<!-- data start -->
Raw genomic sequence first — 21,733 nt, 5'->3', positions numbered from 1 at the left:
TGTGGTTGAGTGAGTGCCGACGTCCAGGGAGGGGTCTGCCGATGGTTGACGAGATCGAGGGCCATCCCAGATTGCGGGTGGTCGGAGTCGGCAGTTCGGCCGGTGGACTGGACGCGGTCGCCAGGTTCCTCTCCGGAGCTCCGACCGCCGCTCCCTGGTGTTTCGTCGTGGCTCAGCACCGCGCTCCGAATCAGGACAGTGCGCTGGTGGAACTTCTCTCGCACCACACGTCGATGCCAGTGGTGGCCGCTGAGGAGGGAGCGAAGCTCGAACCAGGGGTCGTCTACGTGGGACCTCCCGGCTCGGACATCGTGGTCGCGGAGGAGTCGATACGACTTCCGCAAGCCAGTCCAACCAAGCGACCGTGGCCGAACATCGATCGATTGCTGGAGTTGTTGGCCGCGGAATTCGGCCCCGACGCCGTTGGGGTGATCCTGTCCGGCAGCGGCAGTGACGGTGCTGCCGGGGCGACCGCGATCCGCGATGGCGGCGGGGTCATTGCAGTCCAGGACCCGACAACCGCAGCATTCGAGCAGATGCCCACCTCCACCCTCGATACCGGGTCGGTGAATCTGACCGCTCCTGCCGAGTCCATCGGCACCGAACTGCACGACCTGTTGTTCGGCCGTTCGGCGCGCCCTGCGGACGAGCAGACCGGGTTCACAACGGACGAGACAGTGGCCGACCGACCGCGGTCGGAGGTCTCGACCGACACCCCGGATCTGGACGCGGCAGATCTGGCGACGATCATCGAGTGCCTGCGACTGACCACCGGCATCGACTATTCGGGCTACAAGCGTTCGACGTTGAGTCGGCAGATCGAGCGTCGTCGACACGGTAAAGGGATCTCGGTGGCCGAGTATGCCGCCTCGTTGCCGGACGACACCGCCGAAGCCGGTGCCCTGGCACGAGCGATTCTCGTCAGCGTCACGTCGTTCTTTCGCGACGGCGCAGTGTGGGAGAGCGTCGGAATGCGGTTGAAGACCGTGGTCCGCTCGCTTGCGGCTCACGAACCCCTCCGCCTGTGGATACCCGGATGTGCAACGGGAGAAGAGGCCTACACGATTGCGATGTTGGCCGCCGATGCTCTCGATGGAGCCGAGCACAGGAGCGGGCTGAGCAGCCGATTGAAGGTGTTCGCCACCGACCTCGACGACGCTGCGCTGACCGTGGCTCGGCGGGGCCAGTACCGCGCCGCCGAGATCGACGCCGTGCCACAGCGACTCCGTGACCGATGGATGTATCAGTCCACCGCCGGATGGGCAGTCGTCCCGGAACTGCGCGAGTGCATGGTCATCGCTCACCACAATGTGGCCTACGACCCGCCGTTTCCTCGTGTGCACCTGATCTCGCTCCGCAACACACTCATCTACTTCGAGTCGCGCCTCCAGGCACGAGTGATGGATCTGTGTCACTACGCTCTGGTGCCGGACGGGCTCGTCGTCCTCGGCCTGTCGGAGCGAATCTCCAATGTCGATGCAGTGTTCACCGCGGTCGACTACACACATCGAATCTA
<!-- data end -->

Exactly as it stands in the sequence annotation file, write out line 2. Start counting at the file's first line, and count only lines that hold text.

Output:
TGTGGTTGAGTGAGTGCCGACGTCCAGGGAGGGGTCTGCCGATGGTTGACGAGATCGAGGGCCATCCCAGATTGCGGGTGGTCGGAGTCGGCAGTTCGGCCGGTGGACTGGACGCGGTCGCCAGGTTCCTCTCCGGAGCTCCGACCGCCGCTCCCTGGTGTTTCGTCGTGGCTCAGCACCGCGCTCCGAATCAGGACAGTGCGCTGGTGGAACTTCTCTCGCACCACACGTCGATGCCAGTGGTGGCCGCTGAGGAGGGAGCGAAGCTCGAACCAGGGGTCGTCTACGTGGGACCTCCCGGCTCGGACATCGTGGTCGCGGAGGAGTCGATACGACTTCCGCAAGCCAGTCCAACCAAGCGACCGTGGCCGAACATCGATCGATTGCTGGAGTTGTTGGCCGCGGAATTCGGCCCCGACGCCGTTGGGGTGATCCTGTCCGGCAGCGGCAGTGACGGTGCTGCCGGGGCGACCGCGATCCGCGATGGCGGCGGGGTCATTGCAGTCCAGGACCCGACAACCGCAGCATTCGAGCAGATGCCCACCTCCACCCTCGATACCGGGTCGGTGAATCTGACCGCTCCTGCCGAGTCCATCGGCACCGAACTGCACGACCTGTTGTTCGGCCGTTCGGCGCGCCCTGCGGACGAGCAGACCGGGTTCACAACGGACGAGACAGTGGCCGACCGACCGCGGTCGGAGGTCTCGACCGACACCCCGGATCTGGACGCGGCAGATCTGGCGACGATCATCGAGTGCCTGCGACTGACCACCGGCATCGACTATTCGGGCTACAAGCGTTCGACGTTGAGTCGGCAGATCGAGCGTCGTCGACACGGTAAAGGGATCTCGGTGGCCGAGTATGCCGCCTCGTTGCCGGACGACACCGCCGAAGCCGGTGCCCTGGCACGAGCGATTCTCGTCAGCGTCACGTCGTTCTTTCGCGACGGCGCAGTGTGGGAGAGCGTCGGAATGCGGTTGAAGACCGTGGTCCGCTCGCTTGCGGCTCACGAACCCCTCCGCCTGTGGATACCCGGATGTGCAACGGGAGAAGAGGCCTACACGATTGCGATGTTGGCCGCCGATGCTCTCGATGGAGCCGAGCACAGGAGCGGGCTGAGCAGCCGATTGAAGGTGTTCGCCACCGACCTCGACGACGCTGCGCTGACCGTGGCTCGGCGGGGCCAGTACCGCGCCGCCGAGATCGACGCCGTGCCACAGCGACTCCGTGACCGATGGATGTATCAGTCCACCGCCGGATGGGCAGTCGTCCCGGAACTGCGCGAGTGCATGGTCATCGCTCACCACAATGTGGCCTACGACCCGCCGTTTCCTCGTGTGCACCTGATCTCGCTCCGCAACACACTCATCTACTTCGAGTCGCGCCTCCAGGCACGAGTGATGGATCTGTGTCACTACGCTCTGGTGCCGGACGGGCTCGTCGTCCTCGGCCTGTCGGAGCGAATCTCCAATGTCGATGCAGTGTTCACCGCGGTCGACTACACACATCGAATCTA